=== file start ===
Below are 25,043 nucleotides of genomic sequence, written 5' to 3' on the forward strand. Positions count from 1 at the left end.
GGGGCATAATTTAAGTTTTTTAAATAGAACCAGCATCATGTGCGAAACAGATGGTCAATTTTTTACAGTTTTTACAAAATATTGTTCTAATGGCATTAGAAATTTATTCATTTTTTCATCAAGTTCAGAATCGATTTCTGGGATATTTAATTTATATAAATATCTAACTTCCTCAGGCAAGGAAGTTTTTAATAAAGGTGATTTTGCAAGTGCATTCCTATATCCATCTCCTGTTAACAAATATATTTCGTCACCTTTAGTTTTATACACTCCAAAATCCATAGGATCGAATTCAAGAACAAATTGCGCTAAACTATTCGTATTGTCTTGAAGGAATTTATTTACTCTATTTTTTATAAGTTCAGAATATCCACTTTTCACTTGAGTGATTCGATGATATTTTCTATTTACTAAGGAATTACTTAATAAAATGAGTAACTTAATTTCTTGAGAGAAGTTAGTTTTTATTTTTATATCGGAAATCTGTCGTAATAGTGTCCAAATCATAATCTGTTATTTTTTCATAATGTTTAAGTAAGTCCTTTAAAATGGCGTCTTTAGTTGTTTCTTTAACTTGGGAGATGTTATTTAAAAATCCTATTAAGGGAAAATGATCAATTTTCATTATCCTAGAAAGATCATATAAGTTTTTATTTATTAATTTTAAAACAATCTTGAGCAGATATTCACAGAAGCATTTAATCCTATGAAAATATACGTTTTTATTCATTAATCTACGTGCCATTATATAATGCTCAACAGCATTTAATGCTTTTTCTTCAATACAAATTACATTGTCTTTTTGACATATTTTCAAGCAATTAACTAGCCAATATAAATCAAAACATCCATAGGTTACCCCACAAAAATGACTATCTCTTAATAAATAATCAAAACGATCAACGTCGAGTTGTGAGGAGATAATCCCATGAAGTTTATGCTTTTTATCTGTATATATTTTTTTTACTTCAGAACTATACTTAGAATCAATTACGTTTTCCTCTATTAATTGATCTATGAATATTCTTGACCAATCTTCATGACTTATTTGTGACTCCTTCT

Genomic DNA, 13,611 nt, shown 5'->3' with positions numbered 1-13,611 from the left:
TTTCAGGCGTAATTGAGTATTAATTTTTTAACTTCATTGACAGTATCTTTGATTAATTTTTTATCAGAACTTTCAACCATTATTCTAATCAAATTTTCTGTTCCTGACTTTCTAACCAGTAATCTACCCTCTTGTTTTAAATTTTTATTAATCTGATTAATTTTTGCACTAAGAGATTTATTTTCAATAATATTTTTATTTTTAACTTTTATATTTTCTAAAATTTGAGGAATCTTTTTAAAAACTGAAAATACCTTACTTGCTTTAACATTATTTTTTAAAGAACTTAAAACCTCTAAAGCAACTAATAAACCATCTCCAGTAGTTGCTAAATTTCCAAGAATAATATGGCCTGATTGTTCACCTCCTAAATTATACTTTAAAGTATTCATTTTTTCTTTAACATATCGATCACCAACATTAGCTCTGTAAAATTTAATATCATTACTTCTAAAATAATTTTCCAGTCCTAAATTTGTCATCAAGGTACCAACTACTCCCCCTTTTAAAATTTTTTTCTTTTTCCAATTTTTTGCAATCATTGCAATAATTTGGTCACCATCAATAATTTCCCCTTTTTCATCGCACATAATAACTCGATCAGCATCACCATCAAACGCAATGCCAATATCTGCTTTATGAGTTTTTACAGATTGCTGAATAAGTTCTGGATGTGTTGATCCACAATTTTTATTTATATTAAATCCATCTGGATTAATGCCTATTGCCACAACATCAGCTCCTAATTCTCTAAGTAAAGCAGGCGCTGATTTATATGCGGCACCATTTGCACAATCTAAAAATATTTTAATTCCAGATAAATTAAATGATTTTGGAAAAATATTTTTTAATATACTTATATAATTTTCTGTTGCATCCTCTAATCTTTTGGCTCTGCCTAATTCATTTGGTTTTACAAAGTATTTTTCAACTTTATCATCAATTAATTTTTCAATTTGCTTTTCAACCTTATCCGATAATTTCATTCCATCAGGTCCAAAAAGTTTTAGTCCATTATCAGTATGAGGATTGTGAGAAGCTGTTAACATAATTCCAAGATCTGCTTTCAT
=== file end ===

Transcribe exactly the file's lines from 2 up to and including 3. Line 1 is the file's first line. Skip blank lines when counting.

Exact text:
GGGGCATAATTTAAGTTTTTTAAATAGAACCAGCATCATGTGCGAAACAGATGGTCAATTTTTTACAGTTTTTACAAAATATTGTTCTAATGGCATTAGAAATTTATTCATTTTTTCATCAAGTTCAGAATCGATTTCTGGGATATTTAATTTATATAAATATCTAACTTCCTCAGGCAAGGAAGTTTTTAATAAAGGTGATTTTGCAAGTGCATTCCTATATCCATCTCCTGTTAACAAATATATTTCGTCACCTTTAGTTTTATACACTCCAAAATCCATAGGATCGAATTCAAGAACAAATTGCGCTAAACTATTCGTATTGTCTTGAAGGAATTTATTTACTCTATTTTTTATAAGTTCAGAATATCCACTTTTCACTTGAGTGATTCGATGATATTTTCTATTTACTAAGGAATTACTTAATAAAATGAGTAACTTAATTTCTTGAGAGAAGTTAGTTTTTATTTTTATATCGGAAATCTGTCGTAATAGTGTCCAAATCATAATCTGTTATTTTTTCATAATGTTTAAGTAAGTCCTTTAAAATGGCGTCTTTAGTTGTTTCTTTAACTTGGGAGATGTTATTTAAAAATCCTATTAAGGGAAAATGATCAATTTTCATTATCCTAGAAAGATCATATAAGTTTTTATTTATTAATTTTAAAACAATCTTGAGCAGATATTCACAGAAGCATTTAATCCTATGAAAATATACGTTTTTATTCATTAATCTACGTGCCATTATATAATGCTCAACAGCATTTAATGCTTTTTCTTCAATACAAATTACATTGTCTTTTTGACATATTTTCAAGCAATTAACTAGCCAATATAAATCAAAACATCCATAGGTTACCCCACAAAAATGACTATCTCTTAATAAATAATCAAAACGATCAACGTCGAGTTGTGAGGAGATAATCCCATGAAGTTTATGCTTTTTATCTGTATATATTTTTTTTACTTCAGAACTATACTTAGAATCAATTACGTTTTCCTCTATTAATTGATCTATGAATATTCTTGACCAATCTTCATGACTTATTTGTGACTCCTTCT

Genomic DNA, 13,611 nt, shown 5'->3' with positions numbered 1-13,611 from the left: